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Drought and watering-dependent oxidative stress: effect on antioxidant content in Triticum aestivum L. leaves
Carlos G. Bartoli, Marcela Simontacchi, Eduardo Tambussi, José Beltrano, Edgardo Montaldi and Susana Puntarulo
Journal of Experimental Botany
Vol. 50, No. 332 (MARCH 1999), pp. 375-383
Published by: Oxford University Press
Stable URL: http://www.jstor.org/stable/23695661
Page Count: 9
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The purpose of the present work was to evaluate both oxidative stress and the antioxidant response system in leaves from wheat (Triticum aestivum cv. Buck Poncho) subjected sequentially to drought and watering. Drought was imposed by withholding water until soil water potential reached -2.0 MPa and maintained under those conditions for 24 h. DCFDA oxidation by wheat leaves was not significantly affected by drought, but watering led to an approximately 2-fold increase in DCFDA oxidation rate. However, no significant effect either on lipid radical content or on hydroperoxide content was measured after drought and drought followed by watering. Microsomes isolated from leaves exposed to drought, and from leaves exposed to drought followed by watering, generated a significantly higher amount of hydroxyl radical as compared to microsomes isolated from control leaves, suggesting a higher production of hydroxyl radical in the cellular water-soluble phase, after drought and watering as compared to control values. The content of α-tocopherol in wheat leaves was increased 2.4-fold after drought and β-carotene content was increased by 2.6-fold after drought. Hydration lowered lipid-soluble antioxidant content to control values. Total thiol content was increased by 70% after drought, and watering did not significantly alter the enhanced values. Drought decreased by 28.5% the content of reduced ascorbic acid. Taken as a whole, active species formed at wheat membranes after exposure to moderate water stress, are efficiently removed upon rehydration by reaction with an increased content of α-tocopherol and β-carotene. Moreover, a co-ordinated response involving glutathione reductase activity, thiols and ascorbic acid is triggered to limit free radical dependent effects.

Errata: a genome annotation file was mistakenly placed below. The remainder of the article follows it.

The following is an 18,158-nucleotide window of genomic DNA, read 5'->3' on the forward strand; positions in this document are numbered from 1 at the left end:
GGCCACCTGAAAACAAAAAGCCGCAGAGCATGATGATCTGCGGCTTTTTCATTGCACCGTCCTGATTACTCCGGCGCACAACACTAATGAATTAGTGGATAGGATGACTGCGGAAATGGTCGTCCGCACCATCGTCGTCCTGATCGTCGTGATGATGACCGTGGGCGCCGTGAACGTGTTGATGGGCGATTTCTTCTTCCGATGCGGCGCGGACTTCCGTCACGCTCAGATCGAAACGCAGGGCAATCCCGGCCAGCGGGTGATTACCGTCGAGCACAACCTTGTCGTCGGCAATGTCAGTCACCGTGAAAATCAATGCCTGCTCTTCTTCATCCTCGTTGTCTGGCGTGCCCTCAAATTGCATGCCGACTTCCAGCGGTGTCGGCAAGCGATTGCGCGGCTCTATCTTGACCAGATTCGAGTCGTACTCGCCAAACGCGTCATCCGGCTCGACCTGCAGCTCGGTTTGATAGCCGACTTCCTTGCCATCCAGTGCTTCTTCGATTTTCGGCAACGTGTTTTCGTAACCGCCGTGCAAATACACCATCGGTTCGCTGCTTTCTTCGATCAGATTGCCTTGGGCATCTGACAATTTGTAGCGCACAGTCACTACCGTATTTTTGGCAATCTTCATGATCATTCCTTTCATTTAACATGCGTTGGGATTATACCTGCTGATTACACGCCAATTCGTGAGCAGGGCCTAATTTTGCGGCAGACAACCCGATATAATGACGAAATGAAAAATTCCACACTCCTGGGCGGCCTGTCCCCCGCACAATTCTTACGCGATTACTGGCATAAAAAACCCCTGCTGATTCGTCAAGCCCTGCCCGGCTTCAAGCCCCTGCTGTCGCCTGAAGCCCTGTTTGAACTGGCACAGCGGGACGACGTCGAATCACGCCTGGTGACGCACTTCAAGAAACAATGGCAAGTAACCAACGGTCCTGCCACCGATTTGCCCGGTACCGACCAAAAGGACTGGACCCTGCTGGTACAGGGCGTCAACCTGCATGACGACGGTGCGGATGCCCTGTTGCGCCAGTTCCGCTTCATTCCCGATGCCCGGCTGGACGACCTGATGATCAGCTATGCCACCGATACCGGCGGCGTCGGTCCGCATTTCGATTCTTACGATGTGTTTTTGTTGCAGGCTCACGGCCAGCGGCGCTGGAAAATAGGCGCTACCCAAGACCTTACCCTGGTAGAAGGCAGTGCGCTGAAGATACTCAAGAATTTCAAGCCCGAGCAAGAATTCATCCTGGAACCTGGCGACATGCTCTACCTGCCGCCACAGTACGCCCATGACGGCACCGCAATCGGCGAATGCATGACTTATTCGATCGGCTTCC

Journal of Experimental Botany © 1999 Oxford University Press